Alistair advises; “It’s now absolutely essential employers work with educators to facilitate work-based learning and degree apprenticeships – albeit in a socially distanced world – and are given access to help frame the curriculum so we can be sure it is as relevant as possible for the new era of work.” 

Alistair says that it’s the obligation of leaders to facilitate the sharing of practical, honest, real world careers advice to those young people still in education, such as mentorship programmes, industry days or even our own social media networks.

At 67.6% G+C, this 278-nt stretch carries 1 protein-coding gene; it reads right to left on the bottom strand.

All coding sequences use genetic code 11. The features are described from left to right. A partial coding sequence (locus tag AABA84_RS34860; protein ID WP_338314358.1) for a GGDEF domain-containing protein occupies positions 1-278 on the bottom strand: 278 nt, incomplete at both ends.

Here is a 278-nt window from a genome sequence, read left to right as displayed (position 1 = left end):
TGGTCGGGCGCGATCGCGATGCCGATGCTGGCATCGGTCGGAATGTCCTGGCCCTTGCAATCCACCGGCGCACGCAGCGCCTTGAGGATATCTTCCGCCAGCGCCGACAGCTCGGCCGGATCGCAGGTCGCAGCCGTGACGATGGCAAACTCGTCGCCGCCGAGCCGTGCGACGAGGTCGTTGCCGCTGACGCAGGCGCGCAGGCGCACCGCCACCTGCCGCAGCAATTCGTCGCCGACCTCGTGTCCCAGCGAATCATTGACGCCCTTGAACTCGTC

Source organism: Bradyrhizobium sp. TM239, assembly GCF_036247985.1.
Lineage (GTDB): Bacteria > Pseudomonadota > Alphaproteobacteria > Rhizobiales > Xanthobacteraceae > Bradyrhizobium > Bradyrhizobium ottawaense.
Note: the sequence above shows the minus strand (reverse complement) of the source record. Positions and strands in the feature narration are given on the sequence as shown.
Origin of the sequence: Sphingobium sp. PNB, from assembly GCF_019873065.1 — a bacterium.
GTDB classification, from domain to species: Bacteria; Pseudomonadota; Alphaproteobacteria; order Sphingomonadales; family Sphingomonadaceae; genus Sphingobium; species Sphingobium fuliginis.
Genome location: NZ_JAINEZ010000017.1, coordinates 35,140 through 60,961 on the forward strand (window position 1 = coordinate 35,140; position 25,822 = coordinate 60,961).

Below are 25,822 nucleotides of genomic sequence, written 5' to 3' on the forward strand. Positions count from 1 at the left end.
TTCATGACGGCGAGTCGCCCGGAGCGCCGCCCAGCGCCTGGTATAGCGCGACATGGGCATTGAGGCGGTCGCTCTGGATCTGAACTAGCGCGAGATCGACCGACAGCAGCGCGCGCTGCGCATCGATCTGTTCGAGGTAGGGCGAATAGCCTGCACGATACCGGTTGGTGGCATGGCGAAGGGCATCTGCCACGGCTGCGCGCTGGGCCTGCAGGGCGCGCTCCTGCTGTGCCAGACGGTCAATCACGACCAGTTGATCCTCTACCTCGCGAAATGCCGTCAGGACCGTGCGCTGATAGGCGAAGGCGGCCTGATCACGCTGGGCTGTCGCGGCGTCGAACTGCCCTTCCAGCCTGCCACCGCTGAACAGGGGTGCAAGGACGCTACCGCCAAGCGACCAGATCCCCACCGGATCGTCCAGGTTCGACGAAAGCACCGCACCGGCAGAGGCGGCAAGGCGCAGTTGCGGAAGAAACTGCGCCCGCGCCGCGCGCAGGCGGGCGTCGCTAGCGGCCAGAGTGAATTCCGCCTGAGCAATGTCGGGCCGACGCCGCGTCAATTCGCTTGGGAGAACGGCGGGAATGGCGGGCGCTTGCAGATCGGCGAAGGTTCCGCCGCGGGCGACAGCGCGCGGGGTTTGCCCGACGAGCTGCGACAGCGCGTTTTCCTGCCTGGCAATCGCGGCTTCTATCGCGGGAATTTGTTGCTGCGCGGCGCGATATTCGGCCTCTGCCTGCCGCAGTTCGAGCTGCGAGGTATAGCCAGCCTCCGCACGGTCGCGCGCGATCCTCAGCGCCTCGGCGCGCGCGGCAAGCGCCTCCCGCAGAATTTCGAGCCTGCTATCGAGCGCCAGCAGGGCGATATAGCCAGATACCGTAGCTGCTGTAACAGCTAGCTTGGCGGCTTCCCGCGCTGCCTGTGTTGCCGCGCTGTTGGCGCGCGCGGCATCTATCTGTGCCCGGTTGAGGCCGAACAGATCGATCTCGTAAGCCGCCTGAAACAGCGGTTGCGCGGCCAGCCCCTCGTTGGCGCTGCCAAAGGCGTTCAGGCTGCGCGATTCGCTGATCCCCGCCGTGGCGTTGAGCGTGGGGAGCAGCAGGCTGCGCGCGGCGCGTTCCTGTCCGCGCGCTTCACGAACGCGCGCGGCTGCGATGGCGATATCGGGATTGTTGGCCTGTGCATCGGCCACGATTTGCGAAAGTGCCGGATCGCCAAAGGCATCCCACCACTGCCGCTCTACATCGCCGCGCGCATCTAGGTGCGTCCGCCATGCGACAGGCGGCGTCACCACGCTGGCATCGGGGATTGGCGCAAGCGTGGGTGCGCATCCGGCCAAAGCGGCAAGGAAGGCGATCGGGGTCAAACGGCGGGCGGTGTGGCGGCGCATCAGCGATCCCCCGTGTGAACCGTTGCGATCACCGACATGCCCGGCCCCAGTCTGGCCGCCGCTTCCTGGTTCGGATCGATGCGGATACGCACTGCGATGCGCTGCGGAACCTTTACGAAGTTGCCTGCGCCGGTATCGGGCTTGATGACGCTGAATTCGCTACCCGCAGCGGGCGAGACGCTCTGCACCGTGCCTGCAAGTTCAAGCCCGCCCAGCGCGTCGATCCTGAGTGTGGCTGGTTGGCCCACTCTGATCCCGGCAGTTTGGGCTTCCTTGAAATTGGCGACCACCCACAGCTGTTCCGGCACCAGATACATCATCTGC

Alistair comments; “This is particularly important now for a number of reasons: education has been disrupted due to the pandemic, young people are tending to stay in education longer and, lastly and perhaps most importantly, the world of work is changing faster than ever before.”  

Alistair continues; “As leaders, we’re out there in the world, we’re on the ground, every day, so we’re uniquely placed to share our thoughts and guidance in order to ensure each student has a well-rounded view of the skills in demand and how they might fit into our world going forward.”

There is an increasing need for companies to define and articulate their purpose, their reason for existing. As company valuations and project expectations have been completely thrown out of the window by the pandemic – Alistair says now could be the ideal opportunity for Boards to do the right thing, to re-evaluate shareholder returns and devote proper investment towards their social purpose by helping the youth of today blossom tomorrow.